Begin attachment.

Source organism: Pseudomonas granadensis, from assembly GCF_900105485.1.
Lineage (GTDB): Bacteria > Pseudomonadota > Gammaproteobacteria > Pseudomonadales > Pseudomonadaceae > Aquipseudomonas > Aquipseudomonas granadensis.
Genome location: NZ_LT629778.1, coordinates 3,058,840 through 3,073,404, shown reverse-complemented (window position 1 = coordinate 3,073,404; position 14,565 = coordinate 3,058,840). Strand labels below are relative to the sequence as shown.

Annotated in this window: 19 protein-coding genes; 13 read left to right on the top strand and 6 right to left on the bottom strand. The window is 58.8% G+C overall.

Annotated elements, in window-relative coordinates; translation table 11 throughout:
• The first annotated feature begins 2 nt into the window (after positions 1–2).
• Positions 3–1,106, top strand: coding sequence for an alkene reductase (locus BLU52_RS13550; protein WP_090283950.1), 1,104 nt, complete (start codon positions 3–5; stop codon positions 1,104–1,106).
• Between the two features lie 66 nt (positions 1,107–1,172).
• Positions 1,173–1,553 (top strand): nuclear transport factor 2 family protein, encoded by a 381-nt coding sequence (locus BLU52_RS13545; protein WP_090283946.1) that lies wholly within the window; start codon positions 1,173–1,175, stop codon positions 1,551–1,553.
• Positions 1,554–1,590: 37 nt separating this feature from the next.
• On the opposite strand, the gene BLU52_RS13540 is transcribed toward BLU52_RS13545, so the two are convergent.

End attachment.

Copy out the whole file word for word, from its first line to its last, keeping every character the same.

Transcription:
Source organism: Pseudomonas granadensis, from assembly GCF_900105485.1.
Lineage (GTDB): Bacteria > Pseudomonadota > Gammaproteobacteria > Pseudomonadales > Pseudomonadaceae > Aquipseudomonas > Aquipseudomonas granadensis.
Genome location: NZ_LT629778.1, coordinates 3,058,840 through 3,073,404, shown reverse-complemented (window position 1 = coordinate 3,073,404; position 14,565 = coordinate 3,058,840). Strand labels below are relative to the sequence as shown.

Annotated in this window: 19 protein-coding genes; 13 read left to right on the top strand and 6 right to left on the bottom strand. The window is 58.8% G+C overall.

Annotated elements, in window-relative coordinates; translation table 11 throughout:
• The first annotated feature begins 2 nt into the window (after positions 1–2).
• Positions 3–1,106, top strand: coding sequence for an alkene reductase (locus BLU52_RS13550; protein WP_090283950.1), 1,104 nt, complete (start codon positions 3–5; stop codon positions 1,104–1,106).
• Between the two features lie 66 nt (positions 1,107–1,172).
• Positions 1,173–1,553 (top strand): nuclear transport factor 2 family protein, encoded by a 381-nt coding sequence (locus BLU52_RS13545; protein WP_090283946.1) that lies wholly within the window; start codon positions 1,173–1,175, stop codon positions 1,551–1,553.
• Positions 1,554–1,590: 37 nt separating this feature from the next.
• On the opposite strand, the gene BLU52_RS13540 is transcribed toward BLU52_RS13545, so the two are convergent.